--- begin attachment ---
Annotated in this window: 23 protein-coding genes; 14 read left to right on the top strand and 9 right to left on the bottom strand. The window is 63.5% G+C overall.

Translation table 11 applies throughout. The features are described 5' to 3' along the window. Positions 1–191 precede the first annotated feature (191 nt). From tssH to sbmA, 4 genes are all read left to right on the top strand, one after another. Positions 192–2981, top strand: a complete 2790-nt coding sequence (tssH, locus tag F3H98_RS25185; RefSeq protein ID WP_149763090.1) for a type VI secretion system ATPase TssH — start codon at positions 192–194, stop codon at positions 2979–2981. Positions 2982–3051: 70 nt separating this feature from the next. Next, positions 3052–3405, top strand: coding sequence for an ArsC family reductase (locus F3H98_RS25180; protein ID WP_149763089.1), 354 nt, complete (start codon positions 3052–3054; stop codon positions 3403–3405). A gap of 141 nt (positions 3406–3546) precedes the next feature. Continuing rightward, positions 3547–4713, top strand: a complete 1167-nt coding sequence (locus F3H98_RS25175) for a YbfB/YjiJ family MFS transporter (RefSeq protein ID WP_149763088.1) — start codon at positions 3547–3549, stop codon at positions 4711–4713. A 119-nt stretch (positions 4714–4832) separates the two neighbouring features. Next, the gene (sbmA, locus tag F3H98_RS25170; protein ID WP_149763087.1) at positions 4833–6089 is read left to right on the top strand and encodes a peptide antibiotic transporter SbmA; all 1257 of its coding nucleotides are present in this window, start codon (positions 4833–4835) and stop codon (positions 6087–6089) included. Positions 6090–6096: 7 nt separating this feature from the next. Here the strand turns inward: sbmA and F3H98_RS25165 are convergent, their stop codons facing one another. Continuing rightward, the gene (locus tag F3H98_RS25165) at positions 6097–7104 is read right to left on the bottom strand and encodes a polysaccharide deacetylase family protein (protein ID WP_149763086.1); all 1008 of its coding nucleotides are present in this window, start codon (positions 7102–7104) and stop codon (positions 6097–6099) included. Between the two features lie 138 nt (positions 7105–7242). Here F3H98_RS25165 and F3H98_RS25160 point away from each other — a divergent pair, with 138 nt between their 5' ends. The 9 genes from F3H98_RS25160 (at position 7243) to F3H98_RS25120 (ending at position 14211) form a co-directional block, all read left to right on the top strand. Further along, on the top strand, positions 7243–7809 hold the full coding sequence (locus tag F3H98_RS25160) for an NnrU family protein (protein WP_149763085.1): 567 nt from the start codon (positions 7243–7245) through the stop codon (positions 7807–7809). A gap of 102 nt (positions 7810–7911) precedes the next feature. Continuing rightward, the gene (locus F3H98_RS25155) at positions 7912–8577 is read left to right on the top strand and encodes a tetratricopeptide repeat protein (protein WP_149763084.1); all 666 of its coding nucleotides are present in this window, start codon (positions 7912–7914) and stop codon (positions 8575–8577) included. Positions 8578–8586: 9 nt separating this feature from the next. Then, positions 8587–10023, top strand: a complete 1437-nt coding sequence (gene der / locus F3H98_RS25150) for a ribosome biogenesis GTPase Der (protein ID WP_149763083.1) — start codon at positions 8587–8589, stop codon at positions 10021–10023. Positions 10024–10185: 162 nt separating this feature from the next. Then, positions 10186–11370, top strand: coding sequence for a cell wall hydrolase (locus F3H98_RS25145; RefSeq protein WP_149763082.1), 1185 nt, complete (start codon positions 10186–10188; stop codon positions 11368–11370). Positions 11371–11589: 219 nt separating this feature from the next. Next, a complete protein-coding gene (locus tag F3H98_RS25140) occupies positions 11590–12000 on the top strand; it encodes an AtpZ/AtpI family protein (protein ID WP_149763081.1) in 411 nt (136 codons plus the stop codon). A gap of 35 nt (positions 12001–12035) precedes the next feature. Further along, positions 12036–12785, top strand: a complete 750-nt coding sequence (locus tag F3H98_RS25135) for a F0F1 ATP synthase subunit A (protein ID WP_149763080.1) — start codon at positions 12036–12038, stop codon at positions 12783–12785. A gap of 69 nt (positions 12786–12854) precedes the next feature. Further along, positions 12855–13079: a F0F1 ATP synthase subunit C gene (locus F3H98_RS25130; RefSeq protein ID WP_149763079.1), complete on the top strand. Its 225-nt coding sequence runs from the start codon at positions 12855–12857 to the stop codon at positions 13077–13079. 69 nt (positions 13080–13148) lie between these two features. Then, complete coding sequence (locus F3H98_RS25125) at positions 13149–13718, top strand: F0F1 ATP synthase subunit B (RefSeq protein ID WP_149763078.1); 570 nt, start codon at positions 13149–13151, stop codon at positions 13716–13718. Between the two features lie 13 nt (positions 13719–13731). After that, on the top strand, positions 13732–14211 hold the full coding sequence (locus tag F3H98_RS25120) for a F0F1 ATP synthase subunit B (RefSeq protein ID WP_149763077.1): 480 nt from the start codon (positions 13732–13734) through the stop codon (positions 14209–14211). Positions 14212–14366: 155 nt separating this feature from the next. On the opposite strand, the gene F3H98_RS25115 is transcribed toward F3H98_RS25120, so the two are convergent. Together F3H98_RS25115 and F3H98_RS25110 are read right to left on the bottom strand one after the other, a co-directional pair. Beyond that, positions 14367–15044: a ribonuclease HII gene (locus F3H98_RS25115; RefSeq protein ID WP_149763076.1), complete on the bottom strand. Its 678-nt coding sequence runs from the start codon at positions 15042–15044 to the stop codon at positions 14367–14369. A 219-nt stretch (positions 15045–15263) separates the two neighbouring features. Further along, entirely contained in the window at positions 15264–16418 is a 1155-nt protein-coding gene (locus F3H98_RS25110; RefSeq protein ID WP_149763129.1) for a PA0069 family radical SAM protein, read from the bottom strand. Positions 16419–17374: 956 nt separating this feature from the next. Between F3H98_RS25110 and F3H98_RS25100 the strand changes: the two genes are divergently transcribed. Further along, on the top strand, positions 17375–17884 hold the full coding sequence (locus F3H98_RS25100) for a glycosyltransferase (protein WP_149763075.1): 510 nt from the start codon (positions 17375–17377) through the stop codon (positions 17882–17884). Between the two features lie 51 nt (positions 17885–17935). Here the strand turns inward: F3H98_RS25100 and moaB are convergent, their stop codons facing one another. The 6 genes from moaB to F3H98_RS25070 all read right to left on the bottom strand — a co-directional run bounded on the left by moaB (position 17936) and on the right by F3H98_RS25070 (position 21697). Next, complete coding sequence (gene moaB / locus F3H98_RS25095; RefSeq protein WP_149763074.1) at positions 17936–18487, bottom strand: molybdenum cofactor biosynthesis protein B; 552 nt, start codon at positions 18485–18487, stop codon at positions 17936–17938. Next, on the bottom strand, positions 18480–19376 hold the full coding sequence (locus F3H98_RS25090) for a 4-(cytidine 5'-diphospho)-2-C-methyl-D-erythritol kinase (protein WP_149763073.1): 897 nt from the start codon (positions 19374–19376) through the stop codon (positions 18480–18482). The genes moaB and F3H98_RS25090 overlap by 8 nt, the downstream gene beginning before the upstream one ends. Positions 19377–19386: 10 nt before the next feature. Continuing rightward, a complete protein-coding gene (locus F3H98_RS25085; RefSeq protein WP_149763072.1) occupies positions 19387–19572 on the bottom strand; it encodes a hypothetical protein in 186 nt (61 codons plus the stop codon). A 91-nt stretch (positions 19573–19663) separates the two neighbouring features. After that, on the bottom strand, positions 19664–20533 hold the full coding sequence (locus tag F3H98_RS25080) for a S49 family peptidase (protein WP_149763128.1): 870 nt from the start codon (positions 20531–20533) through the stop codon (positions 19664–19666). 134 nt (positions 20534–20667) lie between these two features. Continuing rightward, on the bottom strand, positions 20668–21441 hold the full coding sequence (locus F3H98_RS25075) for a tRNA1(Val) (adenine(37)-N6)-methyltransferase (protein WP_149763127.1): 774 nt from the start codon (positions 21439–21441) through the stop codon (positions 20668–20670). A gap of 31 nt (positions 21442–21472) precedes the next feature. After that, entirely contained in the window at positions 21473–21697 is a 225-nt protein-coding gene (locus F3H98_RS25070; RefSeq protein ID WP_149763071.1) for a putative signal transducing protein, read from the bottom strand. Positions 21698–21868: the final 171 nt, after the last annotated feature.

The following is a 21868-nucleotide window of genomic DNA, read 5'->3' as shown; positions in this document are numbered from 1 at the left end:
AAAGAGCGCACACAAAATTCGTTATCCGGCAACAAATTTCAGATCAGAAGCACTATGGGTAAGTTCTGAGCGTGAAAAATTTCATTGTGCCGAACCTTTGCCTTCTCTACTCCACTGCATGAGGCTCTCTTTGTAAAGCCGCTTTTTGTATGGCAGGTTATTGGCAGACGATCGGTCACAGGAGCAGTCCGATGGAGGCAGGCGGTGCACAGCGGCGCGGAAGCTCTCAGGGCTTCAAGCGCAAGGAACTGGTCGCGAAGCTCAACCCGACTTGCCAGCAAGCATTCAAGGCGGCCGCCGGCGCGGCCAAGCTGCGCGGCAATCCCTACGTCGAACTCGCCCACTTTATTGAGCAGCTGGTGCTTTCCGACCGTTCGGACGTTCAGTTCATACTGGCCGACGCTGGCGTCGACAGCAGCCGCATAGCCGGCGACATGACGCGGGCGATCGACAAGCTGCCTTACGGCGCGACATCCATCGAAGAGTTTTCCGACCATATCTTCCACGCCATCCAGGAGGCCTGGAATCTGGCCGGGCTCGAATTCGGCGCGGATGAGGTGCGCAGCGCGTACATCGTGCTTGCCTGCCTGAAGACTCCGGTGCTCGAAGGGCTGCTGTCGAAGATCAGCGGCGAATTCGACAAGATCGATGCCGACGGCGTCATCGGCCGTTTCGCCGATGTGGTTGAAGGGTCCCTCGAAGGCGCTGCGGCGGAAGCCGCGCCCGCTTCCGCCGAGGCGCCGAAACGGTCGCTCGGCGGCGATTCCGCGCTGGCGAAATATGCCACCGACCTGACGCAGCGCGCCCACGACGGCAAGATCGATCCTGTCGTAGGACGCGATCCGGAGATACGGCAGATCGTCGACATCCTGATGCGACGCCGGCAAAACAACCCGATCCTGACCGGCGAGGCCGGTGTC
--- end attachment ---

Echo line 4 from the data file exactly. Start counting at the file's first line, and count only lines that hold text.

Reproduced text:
AAAGAGCGCACACAAAATTCGTTATCCGGCAACAAATTTCAGATCAGAAGCACTATGGGTAAGTTCTGAGCGTGAAAAATTTCATTGTGCCGAACCTTTGCCTTCTCTACTCCACTGCATGAGGCTCTCTTTGTAAAGCCGCTTTTTGTATGGCAGGTTATTGGCAGACGATCGGTCACAGGAGCAGTCCGATGGAGGCAGGCGGTGCACAGCGGCGCGGAAGCTCTCAGGGCTTCAAGCGCAAGGAACTGGTCGCGAAGCTCAACCCGACTTGCCAGCAAGCATTCAAGGCGGCCGCCGGCGCGGCCAAGCTGCGCGGCAATCCCTACGTCGAACTCGCCCACTTTATTGAGCAGCTGGTGCTTTCCGACCGTTCGGACGTTCAGTTCATACTGGCCGACGCTGGCGTCGACAGCAGCCGCATAGCCGGCGACATGACGCGGGCGATCGACAAGCTGCCTTACGGCGCGACATCCATCGAAGAGTTTTCCGACCATATCTTCCACGCCATCCAGGAGGCCTGGAATCTGGCCGGGCTCGAATTCGGCGCGGATGAGGTGCGCAGCGCGTACATCGTGCTTGCCTGCCTGAAGACTCCGGTGCTCGAAGGGCTGCTGTCGAAGATCAGCGGCGAATTCGACAAGATCGATGCCGACGGCGTCATCGGCCGTTTCGCCGATGTGGTTGAAGGGTCCCTCGAAGGCGCTGCGGCGGAAGCCGCGCCCGCTTCCGCCGAGGCGCCGAAACGGTCGCTCGGCGGCGATTCCGCGCTGGCGAAATATGCCACCGACCTGACGCAGCGCGCCCACGACGGCAAGATCGATCCTGTCGTAGGACGCGATCCGGAGATACGGCAGATCGTCGACATCCTGATGCGACGCCGGCAAAACAACCCGATCCTGACCGGCGAGGCCGGTGTC